My point was only that at least you are honest and many who pretend to be different from you arent really. Just look at the very racially monolithic composition of most groups of hipsters and yuppies. In terms of who they hang out with, and who they hire, for those who have that ability.

Despite being younger and better educated, so more "liberal", they just happen to mix almost exclusively with other whites, maybe the odd Asian added in, despite how diverse NYC is, especially within their age group. Yet they will attack you. Oh yes they all voted for Obama, liking a carefully selected black from a distance is OK.
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Old 08-03-2012, 07:02 PM
 
53 posts, read 86,930 times
Reputation: 64
Black and White On Long Island: Like Oil and Water

Last edited by Jane1392832; 08-03-2012 at 07:21 PM..
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Old 08-06-2012, 01:22 PM
 
Location: Bronx, NY
396 posts, read 1,003,501 times
Reputation: 165
Quote:
Originally Posted by Jobless and Broke View Post
Back home in Erie PA, which is 90% white with very few immigrants, I always wondered what it was like to be someone of color or ESL. Basically on the side of the town that I lived in nearly everyone was white. But when I visit friends in Queens New York I am shocked how out of sorts I feel walking down the street in a city where pretty much everyone is from somewhere else.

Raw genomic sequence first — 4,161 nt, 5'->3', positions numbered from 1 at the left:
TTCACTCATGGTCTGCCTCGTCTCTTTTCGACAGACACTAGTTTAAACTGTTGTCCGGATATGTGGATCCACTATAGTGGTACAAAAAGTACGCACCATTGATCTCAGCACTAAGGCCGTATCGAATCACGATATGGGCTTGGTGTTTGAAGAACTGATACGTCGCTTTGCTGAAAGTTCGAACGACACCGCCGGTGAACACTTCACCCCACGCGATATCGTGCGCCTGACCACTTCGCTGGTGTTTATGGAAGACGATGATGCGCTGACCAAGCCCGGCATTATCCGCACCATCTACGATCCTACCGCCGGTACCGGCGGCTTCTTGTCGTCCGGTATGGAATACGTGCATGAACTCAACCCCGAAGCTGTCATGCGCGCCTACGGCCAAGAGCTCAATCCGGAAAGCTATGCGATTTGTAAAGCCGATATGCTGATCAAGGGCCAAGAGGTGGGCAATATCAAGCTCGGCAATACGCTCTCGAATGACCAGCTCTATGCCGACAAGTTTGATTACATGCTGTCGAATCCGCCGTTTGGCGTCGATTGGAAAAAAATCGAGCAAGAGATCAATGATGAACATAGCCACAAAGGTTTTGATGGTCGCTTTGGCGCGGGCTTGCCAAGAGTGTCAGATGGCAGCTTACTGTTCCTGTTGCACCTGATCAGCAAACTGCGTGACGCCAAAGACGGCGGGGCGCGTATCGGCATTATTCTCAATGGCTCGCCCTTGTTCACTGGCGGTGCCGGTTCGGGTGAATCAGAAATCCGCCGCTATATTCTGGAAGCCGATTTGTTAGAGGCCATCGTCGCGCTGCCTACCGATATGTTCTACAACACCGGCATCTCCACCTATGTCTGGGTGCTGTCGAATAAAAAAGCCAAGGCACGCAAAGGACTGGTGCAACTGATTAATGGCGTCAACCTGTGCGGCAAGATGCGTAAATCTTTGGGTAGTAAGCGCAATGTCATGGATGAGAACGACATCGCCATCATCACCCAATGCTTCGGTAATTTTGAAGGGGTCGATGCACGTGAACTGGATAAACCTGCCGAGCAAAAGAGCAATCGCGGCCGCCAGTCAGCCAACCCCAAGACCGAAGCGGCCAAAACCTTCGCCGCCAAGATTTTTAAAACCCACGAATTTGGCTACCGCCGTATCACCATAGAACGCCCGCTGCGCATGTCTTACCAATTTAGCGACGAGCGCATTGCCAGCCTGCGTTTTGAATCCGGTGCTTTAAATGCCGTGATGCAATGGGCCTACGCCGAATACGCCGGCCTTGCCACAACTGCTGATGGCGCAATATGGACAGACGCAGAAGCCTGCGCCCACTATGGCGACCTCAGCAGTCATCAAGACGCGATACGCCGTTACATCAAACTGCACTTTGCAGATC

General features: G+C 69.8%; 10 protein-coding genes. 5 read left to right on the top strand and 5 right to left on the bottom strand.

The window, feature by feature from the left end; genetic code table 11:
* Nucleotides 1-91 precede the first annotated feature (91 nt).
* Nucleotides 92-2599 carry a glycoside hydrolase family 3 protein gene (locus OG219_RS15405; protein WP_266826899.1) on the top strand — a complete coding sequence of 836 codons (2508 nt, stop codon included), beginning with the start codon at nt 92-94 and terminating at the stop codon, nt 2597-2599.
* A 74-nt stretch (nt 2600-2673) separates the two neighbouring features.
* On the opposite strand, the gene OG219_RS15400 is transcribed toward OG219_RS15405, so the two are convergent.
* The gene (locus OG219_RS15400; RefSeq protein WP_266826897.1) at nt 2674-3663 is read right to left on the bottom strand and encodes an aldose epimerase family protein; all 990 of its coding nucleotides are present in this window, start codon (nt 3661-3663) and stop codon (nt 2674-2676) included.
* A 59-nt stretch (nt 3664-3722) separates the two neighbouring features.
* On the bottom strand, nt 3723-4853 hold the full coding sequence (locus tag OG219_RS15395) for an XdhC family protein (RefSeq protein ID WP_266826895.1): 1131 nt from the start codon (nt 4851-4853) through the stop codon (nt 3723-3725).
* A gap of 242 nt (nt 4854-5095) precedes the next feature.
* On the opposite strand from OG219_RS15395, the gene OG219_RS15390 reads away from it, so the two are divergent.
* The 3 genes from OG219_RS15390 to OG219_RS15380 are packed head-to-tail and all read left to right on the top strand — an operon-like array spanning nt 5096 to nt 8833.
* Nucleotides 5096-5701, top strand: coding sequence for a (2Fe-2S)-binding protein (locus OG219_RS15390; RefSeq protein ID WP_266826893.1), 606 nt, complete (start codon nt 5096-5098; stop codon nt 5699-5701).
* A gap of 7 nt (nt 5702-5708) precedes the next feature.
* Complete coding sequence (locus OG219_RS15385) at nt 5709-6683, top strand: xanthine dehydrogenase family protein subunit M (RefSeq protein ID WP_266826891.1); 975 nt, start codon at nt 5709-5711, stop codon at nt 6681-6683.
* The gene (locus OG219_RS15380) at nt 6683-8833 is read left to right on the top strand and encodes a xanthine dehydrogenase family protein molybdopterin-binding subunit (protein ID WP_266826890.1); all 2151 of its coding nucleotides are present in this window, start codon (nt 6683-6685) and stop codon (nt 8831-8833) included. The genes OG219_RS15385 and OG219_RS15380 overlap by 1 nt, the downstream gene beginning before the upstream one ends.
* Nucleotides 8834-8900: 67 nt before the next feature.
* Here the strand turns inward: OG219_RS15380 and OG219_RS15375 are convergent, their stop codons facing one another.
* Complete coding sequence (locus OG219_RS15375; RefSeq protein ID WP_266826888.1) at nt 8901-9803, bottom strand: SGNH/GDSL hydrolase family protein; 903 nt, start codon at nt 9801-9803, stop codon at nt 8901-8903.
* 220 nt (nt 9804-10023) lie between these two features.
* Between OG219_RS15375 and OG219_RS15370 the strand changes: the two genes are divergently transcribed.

No, this is not a racist troll post complaining about dark skinned people. Instead, I am curious what other people who are white and came from communities whose population is mostly white and fifth generation American, feel living in New York City where they are the minority. How does it make you feel?

Honest answers now, and please... no political correctness, or racist posts either.
Well, truthfully, even though they call NYC "The Melting Pot", it's really more of a toss salad. By that, I mean that even though Whites are technically the minority in NYC, each ethnic or racial group typicaly lives with their own group: Whites in White neighborhoods, Blacks in Black neighorhoods, etc. Latinos and Asians usually live closer to Whites, sometimes creating a sort of buffer zone or continium between neighbrohood that are all Black, all Latino, all Asian and those that are White or mixed.

So, to answe your question, except maybe working-class Whites, while they might interact with others on the train, bus, or places like Midtown, transportation hubs, or shopping areas, they can afford to stay to themselves.

I am Irish and live in a very mixed area in the Bronx, Bedford Park, and have lived in the South Bronx where I was one of the few ethnic Whites. I am used to it, so it was not as much an issue to me. I guess it crossed my mind at times that I was, but on a minute to minute basis, I just went about my business and still do.
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Old 08-06-2012, 01:27 PM